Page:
Again fate stepped in in January 2012. I was working Full Time as an RN and doing well when I was again diagnosed with an infection that had migrated to my stimulator. I was placed on strong IV antibiotics every day until it was clear the nerve stimulator had to be removed again. In February 2012 I underwent another surgery to remove the stimulator which was pretty much my last treatment option.
The next few months proved to be trying. I was trying to hold down my job while battling a headache 24/7. I eventually lost my job. Out of the blue one day I noticed my vision was different, I had lost my peripheral vision in both eyes and had a severe headache. I was taken to the ER and it was decided that I needed a spinal tap to rule out certain issues such as meningitis. When the spinal tap was being done, the ER doctor measured the pressure of my spinal fluid. It was around 27 when a normal pressure is under 20. This was the clue that solved the puzzle; I had Idiopathic Intracranial Hypertension or IIH. What I soon learned was that my body had excess spinal fluid circulation up to my brain causing these headaches and vision loss. Medication was the first line of treatment, but in my case it did not work to bring the pressure down. The solution seemed to be spinal taps to remove some excess fluid. These were done weekly for a few months.My pressure had begun to rise and was now being recorded in the high 30’s on a regular basis. The taps were painful and have side effects, but I could be headache free for a day or two every week which made the procedure worth it. This was not a solution, but rather a stop-gap measure until I was able to have a brain shunt placed.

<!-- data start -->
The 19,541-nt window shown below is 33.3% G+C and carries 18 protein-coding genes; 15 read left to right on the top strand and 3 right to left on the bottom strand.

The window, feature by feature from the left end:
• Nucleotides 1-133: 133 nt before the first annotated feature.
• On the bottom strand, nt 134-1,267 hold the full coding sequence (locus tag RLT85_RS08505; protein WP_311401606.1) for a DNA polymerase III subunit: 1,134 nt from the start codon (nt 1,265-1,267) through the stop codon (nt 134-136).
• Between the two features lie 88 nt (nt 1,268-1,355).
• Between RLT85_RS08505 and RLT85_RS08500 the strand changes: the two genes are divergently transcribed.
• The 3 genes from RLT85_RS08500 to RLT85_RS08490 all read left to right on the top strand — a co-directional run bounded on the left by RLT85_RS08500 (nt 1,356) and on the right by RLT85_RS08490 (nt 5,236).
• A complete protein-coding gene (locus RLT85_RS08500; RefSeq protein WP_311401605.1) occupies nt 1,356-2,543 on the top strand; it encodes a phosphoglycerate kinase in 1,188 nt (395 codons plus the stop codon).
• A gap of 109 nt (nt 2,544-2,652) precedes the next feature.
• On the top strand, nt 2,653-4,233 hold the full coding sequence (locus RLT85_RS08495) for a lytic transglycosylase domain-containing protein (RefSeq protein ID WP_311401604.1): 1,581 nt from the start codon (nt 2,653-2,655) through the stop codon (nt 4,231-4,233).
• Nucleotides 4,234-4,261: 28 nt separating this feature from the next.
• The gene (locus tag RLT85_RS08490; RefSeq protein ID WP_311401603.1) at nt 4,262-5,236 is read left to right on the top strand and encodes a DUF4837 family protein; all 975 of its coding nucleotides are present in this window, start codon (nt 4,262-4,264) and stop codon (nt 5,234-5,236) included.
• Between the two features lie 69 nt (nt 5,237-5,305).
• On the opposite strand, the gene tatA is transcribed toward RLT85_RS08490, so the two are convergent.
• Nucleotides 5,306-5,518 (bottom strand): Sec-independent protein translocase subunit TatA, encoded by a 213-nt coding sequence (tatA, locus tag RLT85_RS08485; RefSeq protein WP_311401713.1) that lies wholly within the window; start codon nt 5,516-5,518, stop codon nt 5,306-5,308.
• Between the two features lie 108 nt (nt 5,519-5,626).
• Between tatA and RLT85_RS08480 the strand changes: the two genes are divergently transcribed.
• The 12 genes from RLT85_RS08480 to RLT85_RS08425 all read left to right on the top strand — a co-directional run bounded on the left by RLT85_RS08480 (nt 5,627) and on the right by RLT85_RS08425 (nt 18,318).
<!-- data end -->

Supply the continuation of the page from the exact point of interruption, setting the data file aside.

October 29th,2012 was the big day. I was able to have a shunt placed in my brain that could drain the excess fluid from my brain into my abdomen. This surgery seemed like a solution to all of my headache woes, but unfortunately it has come with its own problems. I am still getting a headache every day and relief is hard to come by. Shortly after the surgery I had an adverse reaction to the shunt device and was hospitalized with meningitis for a week. This past Thanksgiving was spent at Barrows Neurological Hospital after having excruciating headaches that required inpatient management and cerebral spinal fluid flow reduction.
Since surgery I am still unable to work. I do not know when I will be able to return to Nursing, but due to the continuous headaches and dizziness it does not look like it will be in the near future. Every aspect of my life has changed and I am humbly asking for your assistance. I am living with my family and they are supporting me as much as possible, but the medical bills are overwhelming. I carried my insurance from my previous employer as a COBRA plan, but my deductible and co-pays are just adding up. Please help. A little will go a long way for me. Any additional money raised will continue to pay for medications and co-pays. Thank you again and “Be Well”.